A place for our Pathfinder community to
learn, play, watch and explore our camp
while we practice physical distancing and spend
more time with family at home.
Camp means the world to all of us, so we are here to keep the Pathfinder Spirit strong. Stay #triptough & #believeinsummer2020.
An original song about the Pathfinder Red Canoe
Teddy, a longtime Pathfinder camper, wrote and performed an original song on his ukulele during his time at home. Take a moment to listen, and allow yourself to be transported to a quiet, solo paddle around Source.
Thank you Teddy, this is just what we all needed.
'...Just me and you in the great big Algonquin blue...'
CPI Earth Day 🌎
Celebrating Earth Day and Our Beloved Wild Place on Earth
Today, April 22, like every day, we think of the place that means so much to all of us, Algonquin Park and Pathfinder Island. Ice out is nearly at hand. The forest is about to hum with life once again. Our summer home is warming up to receive us.
Take time today to share an Earth Day feeling/memory or two. Post your own pics and perspectives, and tag us @camppathfinder with #triptough and #believeinsummer2020. (Anytime you read this piece, you can add your post!)
Earth Day began in the U.S. in 1970. Established in April to mark a spring moment for reveling in nature’s beauty, it was intended to focus thoughts on man’s impact on Earth. The first Earth Day was inspired by Rachel Carson’s 1962 seminal book Silent Spring about damage from pesticides. Also inspiring: public concern about air pollution from cars and factories, and amazing images of our home planet – a tiny blue-white marble in space – shared by NASA astronauts who reached the Moon and looked back for the first time in human experience.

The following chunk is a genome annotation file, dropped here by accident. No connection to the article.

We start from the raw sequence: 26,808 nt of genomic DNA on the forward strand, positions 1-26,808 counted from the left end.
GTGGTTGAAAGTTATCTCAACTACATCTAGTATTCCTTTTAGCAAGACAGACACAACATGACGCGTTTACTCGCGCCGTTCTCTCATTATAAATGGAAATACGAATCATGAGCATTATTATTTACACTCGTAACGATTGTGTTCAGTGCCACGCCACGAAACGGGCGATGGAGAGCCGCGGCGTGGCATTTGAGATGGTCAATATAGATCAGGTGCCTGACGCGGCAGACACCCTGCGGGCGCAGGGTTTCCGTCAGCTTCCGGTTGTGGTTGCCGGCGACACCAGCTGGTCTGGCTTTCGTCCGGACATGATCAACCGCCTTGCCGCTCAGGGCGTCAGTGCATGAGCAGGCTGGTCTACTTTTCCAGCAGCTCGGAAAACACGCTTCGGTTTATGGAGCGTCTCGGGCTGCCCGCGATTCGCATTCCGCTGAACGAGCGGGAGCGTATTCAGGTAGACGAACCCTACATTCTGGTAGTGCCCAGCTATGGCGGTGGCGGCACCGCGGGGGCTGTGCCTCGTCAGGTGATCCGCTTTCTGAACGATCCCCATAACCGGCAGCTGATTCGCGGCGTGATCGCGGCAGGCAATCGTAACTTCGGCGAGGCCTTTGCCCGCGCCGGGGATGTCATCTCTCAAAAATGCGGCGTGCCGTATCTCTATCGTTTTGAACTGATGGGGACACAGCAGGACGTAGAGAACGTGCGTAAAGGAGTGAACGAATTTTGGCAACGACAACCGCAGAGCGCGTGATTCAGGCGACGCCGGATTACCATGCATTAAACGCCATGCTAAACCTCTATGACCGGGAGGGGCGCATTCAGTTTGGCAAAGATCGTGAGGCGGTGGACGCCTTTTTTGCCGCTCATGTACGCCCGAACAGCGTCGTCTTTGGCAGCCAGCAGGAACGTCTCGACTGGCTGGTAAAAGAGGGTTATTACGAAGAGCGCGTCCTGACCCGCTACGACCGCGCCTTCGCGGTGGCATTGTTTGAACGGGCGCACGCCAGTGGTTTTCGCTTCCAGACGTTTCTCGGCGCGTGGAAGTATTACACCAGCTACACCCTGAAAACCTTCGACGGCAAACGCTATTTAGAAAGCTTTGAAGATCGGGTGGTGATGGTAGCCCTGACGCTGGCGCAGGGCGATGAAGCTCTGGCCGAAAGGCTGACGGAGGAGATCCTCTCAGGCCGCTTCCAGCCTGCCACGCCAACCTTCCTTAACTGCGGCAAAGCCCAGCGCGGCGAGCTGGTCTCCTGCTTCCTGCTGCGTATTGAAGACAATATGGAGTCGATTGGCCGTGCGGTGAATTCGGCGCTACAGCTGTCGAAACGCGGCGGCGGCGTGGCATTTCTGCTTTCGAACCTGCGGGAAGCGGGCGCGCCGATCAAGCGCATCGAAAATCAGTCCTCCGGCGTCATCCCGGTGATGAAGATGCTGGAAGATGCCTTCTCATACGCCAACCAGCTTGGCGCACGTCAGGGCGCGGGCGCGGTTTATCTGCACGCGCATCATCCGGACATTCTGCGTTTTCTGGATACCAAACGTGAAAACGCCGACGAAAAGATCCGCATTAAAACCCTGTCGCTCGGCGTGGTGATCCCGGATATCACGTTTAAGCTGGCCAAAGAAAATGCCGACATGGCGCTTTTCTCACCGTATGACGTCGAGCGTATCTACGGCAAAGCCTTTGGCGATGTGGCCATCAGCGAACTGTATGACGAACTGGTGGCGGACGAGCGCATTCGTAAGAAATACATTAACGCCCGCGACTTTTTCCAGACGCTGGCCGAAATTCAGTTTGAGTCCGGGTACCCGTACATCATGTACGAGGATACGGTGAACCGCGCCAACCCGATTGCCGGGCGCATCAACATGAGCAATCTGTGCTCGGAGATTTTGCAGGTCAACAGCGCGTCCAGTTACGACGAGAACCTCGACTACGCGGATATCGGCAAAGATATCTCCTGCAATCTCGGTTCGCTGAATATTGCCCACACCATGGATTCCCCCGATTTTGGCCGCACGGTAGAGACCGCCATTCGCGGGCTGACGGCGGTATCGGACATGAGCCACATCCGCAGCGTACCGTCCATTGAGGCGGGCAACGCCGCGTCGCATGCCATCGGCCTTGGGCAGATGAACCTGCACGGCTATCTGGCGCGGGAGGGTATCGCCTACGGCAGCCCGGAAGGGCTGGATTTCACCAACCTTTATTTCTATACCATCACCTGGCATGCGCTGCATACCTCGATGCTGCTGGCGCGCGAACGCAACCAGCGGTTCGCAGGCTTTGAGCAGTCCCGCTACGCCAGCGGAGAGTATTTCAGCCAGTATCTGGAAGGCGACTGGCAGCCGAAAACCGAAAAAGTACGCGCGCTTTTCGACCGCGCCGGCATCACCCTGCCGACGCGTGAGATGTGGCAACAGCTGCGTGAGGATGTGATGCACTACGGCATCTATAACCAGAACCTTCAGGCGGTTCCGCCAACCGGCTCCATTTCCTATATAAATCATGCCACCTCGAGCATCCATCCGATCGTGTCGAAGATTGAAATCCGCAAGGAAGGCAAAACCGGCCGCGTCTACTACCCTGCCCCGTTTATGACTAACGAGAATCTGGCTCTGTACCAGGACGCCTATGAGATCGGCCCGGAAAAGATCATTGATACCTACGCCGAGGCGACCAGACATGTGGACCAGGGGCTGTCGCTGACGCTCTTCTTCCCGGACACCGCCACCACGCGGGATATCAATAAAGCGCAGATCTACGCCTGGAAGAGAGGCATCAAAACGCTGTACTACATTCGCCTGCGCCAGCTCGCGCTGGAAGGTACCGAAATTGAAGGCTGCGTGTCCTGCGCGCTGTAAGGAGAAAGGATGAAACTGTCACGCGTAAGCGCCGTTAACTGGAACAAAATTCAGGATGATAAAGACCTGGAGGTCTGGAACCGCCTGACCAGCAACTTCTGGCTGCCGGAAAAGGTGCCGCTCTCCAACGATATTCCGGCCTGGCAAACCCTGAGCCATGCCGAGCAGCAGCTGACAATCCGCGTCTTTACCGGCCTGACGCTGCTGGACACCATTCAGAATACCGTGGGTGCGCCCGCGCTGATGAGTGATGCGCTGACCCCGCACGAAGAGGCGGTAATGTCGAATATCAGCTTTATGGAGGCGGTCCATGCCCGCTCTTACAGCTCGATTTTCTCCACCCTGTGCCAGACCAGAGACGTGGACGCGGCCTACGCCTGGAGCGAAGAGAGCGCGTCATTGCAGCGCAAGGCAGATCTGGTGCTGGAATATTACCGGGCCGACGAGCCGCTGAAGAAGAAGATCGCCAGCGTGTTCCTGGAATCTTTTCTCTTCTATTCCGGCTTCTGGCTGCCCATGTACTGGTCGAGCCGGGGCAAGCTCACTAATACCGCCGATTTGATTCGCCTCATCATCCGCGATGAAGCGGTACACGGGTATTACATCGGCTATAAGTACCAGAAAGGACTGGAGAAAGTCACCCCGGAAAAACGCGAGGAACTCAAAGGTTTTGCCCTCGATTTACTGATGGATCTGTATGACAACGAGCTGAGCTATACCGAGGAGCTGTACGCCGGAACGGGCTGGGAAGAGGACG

Like many others, Pathfinder people would have collected garbage, planned recycling projects, or demonstrated for policy change on those early Earth Days. Without a doubt, we all thought about camp and the Park on those April days.
On canoe trips, we felt we were more in touch than most, with how fragile was the beauty and complexity of nature. Our awareness of people’s impact on Algonquin became finely tuned - litter, trail and campsite damage. Our heart’s commitment to camp and park was welded onto our love of their beauty, and our resolve to tread with our friends ‘lightly on the land.’
These feelings, it turns out, were always with Pathfinder people, long before Earth Day, and have persisted over 106 Pathfinder years and Earth Day’s growth to observance in 190 countries.
Pathfinder people feel this way today. How about you?
Campers, Alumni, Staff - What does being at camp and in the park mean to you - paddling clear lakes, sleeping under stars, catching a fish from a rushing river, walking paths most will never see, being away from a hectic, tech world?
What do you think is our path to taking better care of our fragile blue-white marble in space?
Join us and share a CPI Earth Day feeling/memory. Post your own pics and perspectives, and tag us @camppathfinder with #triptough and #believeinsummer2020.
Camp and Park seasons and scenes leave lasting memories with us, often shape our lives, and are sometimes nearly impossible to describe.Today, if you are able, head outside, go for a walk, run, hike, or simply sit and listen to spring starting to come alive.
Tonight, take a look at your sky. How many have said or heard, “nowhere else on earth are the stars better than on Source Lake.”?
There has never been a place too far,
There are no stars you can’t sleep under.
The wind will blow and the sun will set,
So we will keep on tripping.
Becoming a part of nature is a part of us,
And we get to do it all together.